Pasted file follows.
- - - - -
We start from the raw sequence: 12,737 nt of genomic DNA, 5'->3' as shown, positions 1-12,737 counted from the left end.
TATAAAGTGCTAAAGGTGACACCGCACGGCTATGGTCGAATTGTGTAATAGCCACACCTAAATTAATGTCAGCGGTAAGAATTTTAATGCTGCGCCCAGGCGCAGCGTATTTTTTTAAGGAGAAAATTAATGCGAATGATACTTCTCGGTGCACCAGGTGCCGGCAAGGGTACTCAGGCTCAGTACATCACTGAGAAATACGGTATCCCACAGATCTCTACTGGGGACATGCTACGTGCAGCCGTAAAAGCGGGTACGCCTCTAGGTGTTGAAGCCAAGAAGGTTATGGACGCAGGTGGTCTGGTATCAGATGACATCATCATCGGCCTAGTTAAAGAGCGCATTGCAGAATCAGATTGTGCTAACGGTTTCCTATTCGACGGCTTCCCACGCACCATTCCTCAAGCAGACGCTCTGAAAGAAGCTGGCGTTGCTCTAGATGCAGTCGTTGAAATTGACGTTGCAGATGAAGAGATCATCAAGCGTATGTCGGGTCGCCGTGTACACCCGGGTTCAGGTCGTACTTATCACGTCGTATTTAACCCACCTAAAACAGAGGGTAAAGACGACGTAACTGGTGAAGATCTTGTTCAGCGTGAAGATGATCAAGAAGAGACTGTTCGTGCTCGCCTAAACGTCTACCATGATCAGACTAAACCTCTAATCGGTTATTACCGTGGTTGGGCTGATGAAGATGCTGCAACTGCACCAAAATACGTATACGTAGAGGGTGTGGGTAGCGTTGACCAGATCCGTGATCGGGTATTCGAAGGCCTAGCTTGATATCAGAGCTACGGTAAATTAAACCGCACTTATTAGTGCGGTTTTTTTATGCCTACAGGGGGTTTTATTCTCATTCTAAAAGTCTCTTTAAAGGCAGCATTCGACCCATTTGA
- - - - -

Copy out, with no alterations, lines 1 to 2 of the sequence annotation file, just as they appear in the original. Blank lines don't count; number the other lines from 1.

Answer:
We start from the raw sequence: 12,737 nt of genomic DNA, 5'->3' as shown, positions 1-12,737 counted from the left end.
TATAAAGTGCTAAAGGTGACACCGCACGGCTATGGTCGAATTGTGTAATAGCCACACCTAAATTAATGTCAGCGGTAAGAATTTTAATGCTGCGCCCAGGCGCAGCGTATTTTTTTAAGGAGAAAATTAATGCGAATGATACTTCTCGGTGCACCAGGTGCCGGCAAGGGTACTCAGGCTCAGTACATCACTGAGAAATACGGTATCCCACAGATCTCTACTGGGGACATGCTACGTGCAGCCGTAAAAGCGGGTACGCCTCTAGGTGTTGAAGCCAAGAAGGTTATGGACGCAGGTGGTCTGGTATCAGATGACATCATCATCGGCCTAGTTAAAGAGCGCATTGCAGAATCAGATTGTGCTAACGGTTTCCTATTCGACGGCTTCCCACGCACCATTCCTCAAGCAGACGCTCTGAAAGAAGCTGGCGTTGCTCTAGATGCAGTCGTTGAAATTGACGTTGCAGATGAAGAGATCATCAAGCGTATGTCGGGTCGCCGTGTACACCCGGGTTCAGGTCGTACTTATCACGTCGTATTTAACCCACCTAAAACAGAGGGTAAAGACGACGTAACTGGTGAAGATCTTGTTCAGCGTGAAGATGATCAAGAAGAGACTGTTCGTGCTCGCCTAAACGTCTACCATGATCAGACTAAACCTCTAATCGGTTATTACCGTGGTTGGGCTGATGAAGATGCTGCAACTGCACCAAAATACGTATACGTAGAGGGTGTGGGTAGCGTTGACCAGATCCGTGATCGGGTATTCGAAGGCCTAGCTTGATATCAGAGCTACGGTAAATTAAACCGCACTTATTAGTGCGGTTTTTTTATGCCTACAGGGGGTTTTATTCTCATTCTAAAAGTCTCTTTAAAGGCAGCATTCGACCCATTTGA